Federal government set to auction wind area south of Vineyard in January

The US Bureau of Ocean Energy Management previously identified this area south of Martha's Vineyard as available for wind energy development. BOEM redefined the area in June, 2012, and the amended area is shown on the map. — Photo courtesy of BOEM

Four leases for 742,000 acres of sea south of Martha’s Vineyard — an area roughly the size of Rhode Island — will be put up for bid at a wind power auction on Jan. 29, 2015.

If leased and developed by the power industry, the area has the potential to provide wind-generated electricity to 1.4 million homes, according to the Bureau of Ocean Energy Management, which announced the auction date Monday and pitched it as part of President Barack Obama’s climate action plan and efforts to reduce carbon pollution.

The area stretches 33 nautical miles from north to south and 47 nautical miles from east to west and is the largest offshore wind tract in federal waters in the United States.

Twelve companies are qualified to bid for the project, which is farther out to sea than other wind projects, such as Cape Wind, in development off the shores of Massachusetts and Rhode Island.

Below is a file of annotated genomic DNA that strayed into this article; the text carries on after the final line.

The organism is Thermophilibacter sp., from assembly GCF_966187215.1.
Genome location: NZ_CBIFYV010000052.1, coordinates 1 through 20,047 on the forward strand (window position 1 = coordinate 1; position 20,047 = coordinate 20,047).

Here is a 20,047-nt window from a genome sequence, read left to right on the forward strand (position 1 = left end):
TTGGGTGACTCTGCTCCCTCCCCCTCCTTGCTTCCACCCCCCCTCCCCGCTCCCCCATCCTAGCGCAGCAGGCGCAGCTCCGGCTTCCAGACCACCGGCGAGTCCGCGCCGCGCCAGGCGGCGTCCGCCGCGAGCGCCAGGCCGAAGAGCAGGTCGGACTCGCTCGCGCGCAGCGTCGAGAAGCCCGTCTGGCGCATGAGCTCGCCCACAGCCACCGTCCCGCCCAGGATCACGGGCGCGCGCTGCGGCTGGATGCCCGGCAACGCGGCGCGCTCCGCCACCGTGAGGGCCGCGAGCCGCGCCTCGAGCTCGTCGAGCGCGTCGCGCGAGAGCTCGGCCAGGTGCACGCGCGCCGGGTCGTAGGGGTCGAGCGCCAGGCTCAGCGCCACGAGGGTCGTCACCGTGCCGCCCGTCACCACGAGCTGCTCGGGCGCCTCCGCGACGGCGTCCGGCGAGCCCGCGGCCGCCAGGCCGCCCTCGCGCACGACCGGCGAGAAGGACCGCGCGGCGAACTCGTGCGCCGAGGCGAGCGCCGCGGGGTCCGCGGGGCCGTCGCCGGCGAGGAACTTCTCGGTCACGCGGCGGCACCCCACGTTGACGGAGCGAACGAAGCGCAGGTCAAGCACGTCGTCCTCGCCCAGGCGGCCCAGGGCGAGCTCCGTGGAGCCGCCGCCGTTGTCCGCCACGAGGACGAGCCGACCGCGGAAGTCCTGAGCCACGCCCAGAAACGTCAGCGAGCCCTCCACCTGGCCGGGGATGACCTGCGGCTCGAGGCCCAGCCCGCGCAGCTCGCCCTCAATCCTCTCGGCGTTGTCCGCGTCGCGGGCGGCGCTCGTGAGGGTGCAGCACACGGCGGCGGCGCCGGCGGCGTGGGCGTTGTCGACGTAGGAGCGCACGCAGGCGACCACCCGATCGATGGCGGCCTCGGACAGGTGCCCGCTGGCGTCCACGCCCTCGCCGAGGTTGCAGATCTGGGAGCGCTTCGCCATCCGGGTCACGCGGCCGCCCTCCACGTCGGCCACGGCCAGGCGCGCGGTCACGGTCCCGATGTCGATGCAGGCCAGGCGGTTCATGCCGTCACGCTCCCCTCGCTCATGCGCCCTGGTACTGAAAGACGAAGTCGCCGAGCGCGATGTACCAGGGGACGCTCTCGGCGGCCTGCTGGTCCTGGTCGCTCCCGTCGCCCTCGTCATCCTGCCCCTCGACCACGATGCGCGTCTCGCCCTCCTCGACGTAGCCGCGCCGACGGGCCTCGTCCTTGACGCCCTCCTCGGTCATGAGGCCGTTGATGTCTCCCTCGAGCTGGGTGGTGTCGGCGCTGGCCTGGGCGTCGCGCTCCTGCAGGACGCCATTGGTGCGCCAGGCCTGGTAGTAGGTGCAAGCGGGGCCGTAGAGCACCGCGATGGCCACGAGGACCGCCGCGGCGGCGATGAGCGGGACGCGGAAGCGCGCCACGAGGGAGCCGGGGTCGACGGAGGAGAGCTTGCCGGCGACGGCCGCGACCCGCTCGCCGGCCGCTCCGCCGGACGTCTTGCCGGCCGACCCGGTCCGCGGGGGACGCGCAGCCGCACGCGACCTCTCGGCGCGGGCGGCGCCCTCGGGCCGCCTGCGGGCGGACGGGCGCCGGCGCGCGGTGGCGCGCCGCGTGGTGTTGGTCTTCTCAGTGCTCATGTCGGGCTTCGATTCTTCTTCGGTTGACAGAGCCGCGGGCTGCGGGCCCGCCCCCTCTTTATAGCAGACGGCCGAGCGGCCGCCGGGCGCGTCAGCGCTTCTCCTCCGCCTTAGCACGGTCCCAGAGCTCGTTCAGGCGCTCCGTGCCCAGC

Deepwater Wind New England, which has plans to build 200 offshore turbines to the north and west of the tract, is qualified to try for the larger plot. EDF Renewable Development, Energy Management, Fishermen’s Energy, Green Sail Energy, IBERDROLA RENEWABLES, NRG Bluewater Wind Massachusetts, OffshoreMW, RES America Developments, Sea Breeze Energy, US Mainstream Renewable Power (Offshore) and U.S. Wind are all qualified to bid.

Known as the Massachusetts Wind Energy Area, the plot 12 nautical miles off the coast could support between 4 and 5 gigawatts of generation, according to BOEM.

If the area was built out to the maximum extent, generating a total of 4 gigawatts with 5 megawatt turbines, the acreage could contain about 800 turbines, according to BOEM spokeswoman Tracey Moriarty.

The area far surpasses the Cape Wind tract in size. Long in planning and tied up in litigation, Cape Wind is still in the process of attracting investors for its plan to be the first offshore wind farm in the United States, building 130 turbines in Nantucket Sound.

The New England Fishery Management Council, responding to an earlier version of the area in 2012, said it is used by trawlers and gillnets seeking out cod, flounder and monkfish, as well as hydraulic clam dredging, squid and herring trawling, and lobster trapping.

The Massachusetts Audubon Society also raised concerns about impacts on birds. BOEM said it adjusted the area to exclude “an area of high sea duck concentration, as well as an area of high value fisheries.”

The size of the Wind Energy Area is more than four times the size of Buzzards Bay.

To date, BOEM has awarded seven commercial wind energy leases for the waters off the Atlantic coast, including non-competitive leases for Cape Wind in Nantucket Sound and an area off the Delaware coast. Competitive lease sales have generated more than $14 million in high bids for more than 357,500 acres in federal waters, according to BOEM.

Earlier this month, Gov. Deval Patrick said he expected the federal auction would occur in December.